The other thing was that the NCT teacher had no midwifery background so I actually found the NHS midwife run classes much more informative as the info was given by someone who actually deals with pregnancy and birth day in day out.
However, this was only my experience and I actually made a friend in both the NHS and the NCT classes.
Enjoy both your classes I'm sure you'll gain something from both of them.
I met more local mums through NHS ones - but my experience was that more dh's/ dp's went to nct ones so it can be more social. The people were posher, but both were useful.
Cheers for that everyone - useful to know.
Sounds like I might let DH off the NHS ones -though I think if they show you round the delivery suites it might be quite useful for us both. I had wondered about the NCT ones being a bit too OTT re natural childbirth - says me who dreads pain. Sounds like I'll go along and see what they're like - too bad and I'll leg it during the break.
I agree that the NCT approach can make you feel like a failure if you don't end up having a natural delivery. So take it all with a pinch of salt.
With any birth plan, it's worth having a back-up plan anyway (ie best case scenario, OK so now it's not going quite how I wanted it to scenario, oh heck I'm going to be induced scenario etc). So you can aim/hope for an NCT style natural birth, and end up with epidural, but know that it was the best option for the situation you found yourself in.
Speaking as an antenatal teacher, the NCT approach is one of true informed choice - no-one aims to make anyone feel like a failure....
Also, there is no such thing as an 'NCT style natural birth'
I booked a place on the (free) NHS course at my local hospital, but then cancelled my booking as I did an active birth workshop and ante-natal yoga classes instead (from about 34 weeks). The woman I spoke to on the phone when I cancelled was very grateful that I cancelled, as there was (and is always apparently) a waiting list of people (they have limited places at any one time on the NHS courses), and, as she gently pointed out to me, if I could afford to pay for other ante-natal classes, it would be good to leave a free spot for someone else who might not be able to pay. I thought that was quite reasonable, TBH. In the end, I had a homebirth, so a hospital-based course would've been useless to me.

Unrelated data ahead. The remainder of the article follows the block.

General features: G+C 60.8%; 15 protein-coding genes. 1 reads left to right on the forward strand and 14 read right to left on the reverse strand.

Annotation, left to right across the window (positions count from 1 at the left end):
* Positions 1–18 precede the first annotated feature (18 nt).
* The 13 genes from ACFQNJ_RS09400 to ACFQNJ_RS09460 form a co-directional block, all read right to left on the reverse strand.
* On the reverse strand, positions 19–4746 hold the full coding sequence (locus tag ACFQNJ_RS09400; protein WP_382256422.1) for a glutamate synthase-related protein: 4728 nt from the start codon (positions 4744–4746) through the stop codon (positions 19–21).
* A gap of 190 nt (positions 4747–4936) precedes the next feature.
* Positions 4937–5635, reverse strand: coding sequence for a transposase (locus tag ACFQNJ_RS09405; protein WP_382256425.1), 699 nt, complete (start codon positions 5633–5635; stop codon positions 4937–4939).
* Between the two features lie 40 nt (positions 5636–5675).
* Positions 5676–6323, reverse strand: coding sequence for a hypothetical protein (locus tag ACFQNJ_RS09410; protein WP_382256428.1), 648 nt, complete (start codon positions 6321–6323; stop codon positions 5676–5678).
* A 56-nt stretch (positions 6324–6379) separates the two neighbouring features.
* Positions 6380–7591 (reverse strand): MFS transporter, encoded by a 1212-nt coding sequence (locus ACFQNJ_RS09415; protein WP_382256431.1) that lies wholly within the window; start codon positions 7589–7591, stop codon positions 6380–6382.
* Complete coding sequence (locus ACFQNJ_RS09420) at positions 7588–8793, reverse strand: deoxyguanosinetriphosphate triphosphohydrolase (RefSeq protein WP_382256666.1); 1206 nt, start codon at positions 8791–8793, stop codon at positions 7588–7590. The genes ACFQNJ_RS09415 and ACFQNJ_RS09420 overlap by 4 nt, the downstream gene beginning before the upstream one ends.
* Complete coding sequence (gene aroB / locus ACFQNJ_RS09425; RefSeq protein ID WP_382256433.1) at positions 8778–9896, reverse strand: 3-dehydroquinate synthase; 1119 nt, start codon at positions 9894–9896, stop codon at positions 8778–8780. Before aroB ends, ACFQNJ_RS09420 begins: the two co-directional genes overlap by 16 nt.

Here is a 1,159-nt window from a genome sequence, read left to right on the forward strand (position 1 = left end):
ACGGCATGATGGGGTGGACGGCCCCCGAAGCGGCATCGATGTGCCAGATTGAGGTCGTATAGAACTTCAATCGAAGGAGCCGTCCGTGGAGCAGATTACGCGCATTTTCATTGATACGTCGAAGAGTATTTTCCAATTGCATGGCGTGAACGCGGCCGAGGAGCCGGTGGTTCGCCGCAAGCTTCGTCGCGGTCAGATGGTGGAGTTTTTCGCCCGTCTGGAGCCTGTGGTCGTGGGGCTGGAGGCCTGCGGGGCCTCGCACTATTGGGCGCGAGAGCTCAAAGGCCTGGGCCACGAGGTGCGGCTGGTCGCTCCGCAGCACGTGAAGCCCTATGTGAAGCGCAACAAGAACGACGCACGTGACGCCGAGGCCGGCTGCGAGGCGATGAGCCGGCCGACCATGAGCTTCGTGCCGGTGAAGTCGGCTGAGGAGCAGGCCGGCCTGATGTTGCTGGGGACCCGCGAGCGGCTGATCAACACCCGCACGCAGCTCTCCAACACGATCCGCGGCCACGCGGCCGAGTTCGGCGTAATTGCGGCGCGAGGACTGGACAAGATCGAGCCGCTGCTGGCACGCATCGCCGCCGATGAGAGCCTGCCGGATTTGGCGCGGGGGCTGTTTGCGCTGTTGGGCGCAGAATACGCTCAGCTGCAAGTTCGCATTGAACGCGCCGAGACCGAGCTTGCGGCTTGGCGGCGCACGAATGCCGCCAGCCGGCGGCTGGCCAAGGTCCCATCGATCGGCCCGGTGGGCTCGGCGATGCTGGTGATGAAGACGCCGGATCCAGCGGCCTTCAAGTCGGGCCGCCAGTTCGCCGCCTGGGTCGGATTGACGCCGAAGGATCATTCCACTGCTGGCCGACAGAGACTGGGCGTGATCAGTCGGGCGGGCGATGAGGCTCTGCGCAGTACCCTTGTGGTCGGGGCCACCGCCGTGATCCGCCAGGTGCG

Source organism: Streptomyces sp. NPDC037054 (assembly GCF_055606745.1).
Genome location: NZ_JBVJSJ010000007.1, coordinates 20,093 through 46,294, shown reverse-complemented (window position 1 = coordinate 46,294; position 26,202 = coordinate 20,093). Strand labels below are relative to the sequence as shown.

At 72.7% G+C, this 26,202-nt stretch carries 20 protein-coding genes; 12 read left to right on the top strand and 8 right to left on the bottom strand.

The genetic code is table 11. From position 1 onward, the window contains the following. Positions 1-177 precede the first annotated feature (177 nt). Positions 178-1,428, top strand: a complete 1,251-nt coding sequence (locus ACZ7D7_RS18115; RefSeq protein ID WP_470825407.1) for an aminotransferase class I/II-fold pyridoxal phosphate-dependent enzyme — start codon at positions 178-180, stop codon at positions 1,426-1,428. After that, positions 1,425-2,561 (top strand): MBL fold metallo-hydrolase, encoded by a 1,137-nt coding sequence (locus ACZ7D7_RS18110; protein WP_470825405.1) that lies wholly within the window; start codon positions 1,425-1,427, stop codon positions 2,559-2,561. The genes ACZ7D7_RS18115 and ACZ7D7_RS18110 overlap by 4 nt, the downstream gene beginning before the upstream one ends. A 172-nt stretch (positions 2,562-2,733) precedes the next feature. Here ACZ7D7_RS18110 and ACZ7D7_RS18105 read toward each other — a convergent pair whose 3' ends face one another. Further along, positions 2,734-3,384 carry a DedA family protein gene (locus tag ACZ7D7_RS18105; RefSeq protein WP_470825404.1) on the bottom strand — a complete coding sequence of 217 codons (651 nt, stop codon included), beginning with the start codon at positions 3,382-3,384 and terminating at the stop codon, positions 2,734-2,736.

I can't comment, however, on the NCT, as I didn't go to any of their classes.
antenatal - apologies. Didn't mean NCT style birth, just meant natural - but the chap who was the inspiration for the founding of the NCT was a proponent of good techniques for natural birth at a time when giving birth was seen as a terrible thing, and he did do a lot to change that.
Having been on an NCT class, I know that there is still a greater emphasis on natural positions and ways to manage childbirth than we had at our NHS class, but we did also cover induction etc. And it was also clear that labour was unpredictable, and that there were many options to help manage it.
I did both - personally felt the NCT ones covered more (8 lessons vs 4 lessons at Parentcraft) bu am glad I did both as it was useful to hear the mw point of view as they are the ones delivering the babies.
Re NCT - can i just say it sounds like they vary as much as the NHS classes.
My NCT class spent 4 hours covering pain relief and c-sections (2 lessons) including an exercise where the teacher pointed out all the different people who would be there if I had a section, which was really useful and not covered by the NHS ones. I thought it would be a bit preachy, but I thougth at the end it had been very balanced.
Partners didn't go to the NHS ones at all in my case as they were in the day, so the NCT ones were good for DH.
I've been meeting up with both goups since the classes ended.